Male Survivors

Male Survivors

What to do if you think you’re addicted

  • It may seem obvious, but make a decision that you want to deal with it. Talk through the decision with someone you trust.
  • Remember that the addiction has served a purpose. It has helped you survive.
  • Seriously consider professional help. Getting over addictions is very hard. In the case of alcohol/drugs it can even involve going somewhere to ‘dry out’.
  • Reach out to people around you who you can trust. This may include friends, a therapist or counsellor, professionals, or family members. When you break an addiction you can feel very distressed. It’s important to be able to talk about this.
  • Make sure you’re doing something about flashbacks, panic, sleep problems. When you break an addiction these symptoms can really hit you. If you’ve not found ways to handle them you might be tempted to go straight back to the addiction.
  • If you’re in counselling or therapy weigh up very carefully whether you’re able to explore your abuse whilst you’re still addicted. Whilst it’s necessary to talk about what happened to you it can also be extremely painful – so painful that you’re tempted to take more drink, drugs etc… to cope with the pain. Talk this through with your counsellor/therapist and with others you trust. There are no hard and fast rules. Some survivors have found it useful to sort out their addictions before therapy or in the very earliest stages of it.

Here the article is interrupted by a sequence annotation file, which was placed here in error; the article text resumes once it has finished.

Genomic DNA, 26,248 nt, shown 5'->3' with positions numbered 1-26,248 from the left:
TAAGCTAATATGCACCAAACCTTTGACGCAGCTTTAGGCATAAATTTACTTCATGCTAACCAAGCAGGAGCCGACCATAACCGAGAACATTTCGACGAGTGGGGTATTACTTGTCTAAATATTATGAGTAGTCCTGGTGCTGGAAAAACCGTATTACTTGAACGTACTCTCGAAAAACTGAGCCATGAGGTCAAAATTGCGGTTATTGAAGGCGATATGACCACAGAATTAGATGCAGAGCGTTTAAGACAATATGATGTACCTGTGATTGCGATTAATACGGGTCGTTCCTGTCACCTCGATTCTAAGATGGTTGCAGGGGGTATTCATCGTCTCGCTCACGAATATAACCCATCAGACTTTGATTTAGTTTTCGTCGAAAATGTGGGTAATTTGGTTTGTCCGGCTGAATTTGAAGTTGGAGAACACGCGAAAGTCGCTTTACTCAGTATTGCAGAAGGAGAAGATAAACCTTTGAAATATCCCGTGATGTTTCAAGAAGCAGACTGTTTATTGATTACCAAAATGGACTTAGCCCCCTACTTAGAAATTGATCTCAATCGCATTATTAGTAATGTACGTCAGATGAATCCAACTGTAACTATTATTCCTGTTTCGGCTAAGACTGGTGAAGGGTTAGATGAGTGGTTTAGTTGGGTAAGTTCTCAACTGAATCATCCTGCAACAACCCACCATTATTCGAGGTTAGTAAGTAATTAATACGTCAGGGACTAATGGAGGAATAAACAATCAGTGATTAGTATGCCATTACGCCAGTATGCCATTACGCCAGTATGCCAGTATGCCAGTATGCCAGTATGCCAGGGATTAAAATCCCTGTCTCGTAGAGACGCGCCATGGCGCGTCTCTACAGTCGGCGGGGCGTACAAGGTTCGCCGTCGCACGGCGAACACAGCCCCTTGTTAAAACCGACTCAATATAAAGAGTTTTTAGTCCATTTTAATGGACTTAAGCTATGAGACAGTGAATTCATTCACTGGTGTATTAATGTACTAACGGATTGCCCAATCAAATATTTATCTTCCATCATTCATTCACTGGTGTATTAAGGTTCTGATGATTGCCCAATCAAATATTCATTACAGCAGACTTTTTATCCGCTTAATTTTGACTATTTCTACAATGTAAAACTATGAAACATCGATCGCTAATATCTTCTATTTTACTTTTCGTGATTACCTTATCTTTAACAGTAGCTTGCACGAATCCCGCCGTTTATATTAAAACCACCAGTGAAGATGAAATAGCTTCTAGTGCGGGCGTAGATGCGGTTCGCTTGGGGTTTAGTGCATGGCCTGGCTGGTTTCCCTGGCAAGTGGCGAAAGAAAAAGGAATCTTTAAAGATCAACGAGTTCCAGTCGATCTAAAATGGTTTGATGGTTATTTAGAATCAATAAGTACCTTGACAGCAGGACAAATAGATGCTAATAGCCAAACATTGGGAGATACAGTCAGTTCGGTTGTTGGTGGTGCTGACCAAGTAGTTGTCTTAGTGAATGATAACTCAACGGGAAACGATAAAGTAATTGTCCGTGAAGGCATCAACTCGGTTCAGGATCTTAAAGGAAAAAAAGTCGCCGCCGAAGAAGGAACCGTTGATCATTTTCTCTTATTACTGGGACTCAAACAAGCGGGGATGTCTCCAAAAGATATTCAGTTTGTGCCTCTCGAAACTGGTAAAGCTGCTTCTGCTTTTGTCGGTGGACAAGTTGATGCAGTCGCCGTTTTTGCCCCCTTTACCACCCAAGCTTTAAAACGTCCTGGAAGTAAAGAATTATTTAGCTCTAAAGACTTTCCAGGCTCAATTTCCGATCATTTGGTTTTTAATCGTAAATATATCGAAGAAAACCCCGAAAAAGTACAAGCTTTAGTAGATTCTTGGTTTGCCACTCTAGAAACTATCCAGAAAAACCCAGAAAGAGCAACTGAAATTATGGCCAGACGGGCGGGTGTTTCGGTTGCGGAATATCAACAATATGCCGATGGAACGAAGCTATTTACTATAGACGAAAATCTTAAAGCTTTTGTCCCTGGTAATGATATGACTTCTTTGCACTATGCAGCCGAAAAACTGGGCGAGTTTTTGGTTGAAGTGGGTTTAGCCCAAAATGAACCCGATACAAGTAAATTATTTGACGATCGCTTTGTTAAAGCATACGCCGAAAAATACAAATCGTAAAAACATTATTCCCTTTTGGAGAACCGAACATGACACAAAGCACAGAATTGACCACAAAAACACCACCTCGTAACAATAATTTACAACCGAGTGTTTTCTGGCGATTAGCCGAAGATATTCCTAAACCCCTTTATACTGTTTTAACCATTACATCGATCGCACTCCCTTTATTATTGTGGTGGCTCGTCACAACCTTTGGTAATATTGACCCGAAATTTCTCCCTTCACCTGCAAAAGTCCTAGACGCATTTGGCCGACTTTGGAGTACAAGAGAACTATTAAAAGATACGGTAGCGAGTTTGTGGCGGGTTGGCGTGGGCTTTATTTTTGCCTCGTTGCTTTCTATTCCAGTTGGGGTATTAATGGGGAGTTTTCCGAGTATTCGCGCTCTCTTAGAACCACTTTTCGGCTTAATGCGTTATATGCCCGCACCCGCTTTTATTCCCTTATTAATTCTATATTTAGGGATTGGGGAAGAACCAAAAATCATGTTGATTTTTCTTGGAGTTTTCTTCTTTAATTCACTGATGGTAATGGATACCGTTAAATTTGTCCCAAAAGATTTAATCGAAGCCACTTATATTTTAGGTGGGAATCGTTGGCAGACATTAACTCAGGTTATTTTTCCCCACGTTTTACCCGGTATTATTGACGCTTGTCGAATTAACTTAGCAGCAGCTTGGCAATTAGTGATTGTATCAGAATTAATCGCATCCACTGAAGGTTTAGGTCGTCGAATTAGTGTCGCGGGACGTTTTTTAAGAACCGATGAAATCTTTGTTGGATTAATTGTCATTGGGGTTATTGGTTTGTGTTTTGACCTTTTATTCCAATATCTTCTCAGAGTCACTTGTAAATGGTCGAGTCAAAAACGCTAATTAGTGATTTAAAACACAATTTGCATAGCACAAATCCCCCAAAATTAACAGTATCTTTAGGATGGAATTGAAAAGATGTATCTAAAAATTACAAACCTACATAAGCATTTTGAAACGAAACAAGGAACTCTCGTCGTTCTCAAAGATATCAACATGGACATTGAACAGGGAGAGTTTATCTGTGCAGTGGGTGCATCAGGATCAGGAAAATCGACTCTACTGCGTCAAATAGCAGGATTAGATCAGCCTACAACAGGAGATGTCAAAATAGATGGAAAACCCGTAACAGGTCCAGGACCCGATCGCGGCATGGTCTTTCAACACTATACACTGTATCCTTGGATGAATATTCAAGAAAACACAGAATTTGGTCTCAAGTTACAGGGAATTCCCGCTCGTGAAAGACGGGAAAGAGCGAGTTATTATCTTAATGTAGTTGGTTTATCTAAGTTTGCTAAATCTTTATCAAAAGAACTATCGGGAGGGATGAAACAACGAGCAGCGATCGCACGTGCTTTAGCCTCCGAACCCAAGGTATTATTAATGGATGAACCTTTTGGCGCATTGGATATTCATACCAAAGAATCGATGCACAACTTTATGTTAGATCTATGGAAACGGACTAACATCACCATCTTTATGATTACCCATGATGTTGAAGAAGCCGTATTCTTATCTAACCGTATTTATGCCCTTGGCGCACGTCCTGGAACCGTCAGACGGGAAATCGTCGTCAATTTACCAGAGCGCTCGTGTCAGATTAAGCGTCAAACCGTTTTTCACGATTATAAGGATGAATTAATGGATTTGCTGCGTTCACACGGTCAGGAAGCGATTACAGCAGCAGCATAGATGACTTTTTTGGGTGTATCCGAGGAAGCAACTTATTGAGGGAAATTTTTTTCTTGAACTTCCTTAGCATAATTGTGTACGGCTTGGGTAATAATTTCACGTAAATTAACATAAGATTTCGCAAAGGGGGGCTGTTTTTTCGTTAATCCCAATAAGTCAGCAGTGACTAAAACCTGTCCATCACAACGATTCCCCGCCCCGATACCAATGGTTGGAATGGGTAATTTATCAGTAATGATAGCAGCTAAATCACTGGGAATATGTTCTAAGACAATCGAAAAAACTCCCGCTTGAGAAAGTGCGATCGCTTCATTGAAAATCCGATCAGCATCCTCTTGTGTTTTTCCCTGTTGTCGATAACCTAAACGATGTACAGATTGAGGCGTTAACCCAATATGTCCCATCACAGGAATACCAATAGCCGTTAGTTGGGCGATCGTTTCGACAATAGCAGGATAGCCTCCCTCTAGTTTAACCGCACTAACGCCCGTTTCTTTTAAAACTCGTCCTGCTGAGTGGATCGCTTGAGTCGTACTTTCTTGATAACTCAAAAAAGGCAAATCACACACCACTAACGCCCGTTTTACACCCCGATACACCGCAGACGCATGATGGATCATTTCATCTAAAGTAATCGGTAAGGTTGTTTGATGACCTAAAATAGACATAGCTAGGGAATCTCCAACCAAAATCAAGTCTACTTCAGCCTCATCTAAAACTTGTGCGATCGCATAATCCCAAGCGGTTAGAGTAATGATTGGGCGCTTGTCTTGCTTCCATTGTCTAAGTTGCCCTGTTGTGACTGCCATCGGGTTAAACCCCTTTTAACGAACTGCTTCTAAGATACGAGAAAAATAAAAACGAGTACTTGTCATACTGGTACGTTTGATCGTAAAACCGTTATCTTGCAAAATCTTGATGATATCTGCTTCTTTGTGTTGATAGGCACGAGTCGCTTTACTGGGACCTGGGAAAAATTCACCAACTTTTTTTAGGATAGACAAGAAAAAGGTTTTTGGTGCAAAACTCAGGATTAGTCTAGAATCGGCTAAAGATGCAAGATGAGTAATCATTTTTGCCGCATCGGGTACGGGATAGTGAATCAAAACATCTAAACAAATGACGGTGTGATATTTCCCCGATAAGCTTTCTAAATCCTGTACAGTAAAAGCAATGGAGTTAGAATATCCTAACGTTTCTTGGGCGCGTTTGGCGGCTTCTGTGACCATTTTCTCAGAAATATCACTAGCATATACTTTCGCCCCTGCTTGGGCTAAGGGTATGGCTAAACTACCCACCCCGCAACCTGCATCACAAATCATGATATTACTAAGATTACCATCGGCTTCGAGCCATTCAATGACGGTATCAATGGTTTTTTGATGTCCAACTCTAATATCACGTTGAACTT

• Always remember that you did what you did to survive. Try to appreciate your great resourcefulness in surviving. Hold onto this thought if you feel guilty or ashamed about the ways you’ve coped.


You may find that you feel tense a lot of the time. You may feel ‘edgy’ or ‘jumpy’, things may startle you easily. When you have time to yourself you may feel ‘shaky’ and find yourself unable to relax.

This isn’t that surprising. As a child you may have had the experience of feeling continuously scared. You may have been always on the lookout for the abuser’s next move. Your body may have constantly expected danger to be just around the corner. When this happens in childhood the body becomes tense and learns to stay tense, even as an adult. After all, you may not have been given the opportunity to learn how to relax – it may simply not have been safe to let your guard down.

It’s important to try to learn to relax now. This is because :

  • Long-term, tension isn’t good for your physical health.
  • If we can’t relax by ourselves we sometimes turn to other ways of ‘relaxing’ like alcohol or drugs which can cause even more problems than the tension we are trying to get rid of.

Remember that learning to reduce physical tension isn’t easy and won’t happen overnight. Some techniques suit some people and don’t suit others. Experiment and find out what works for you.

Here are some suggestions :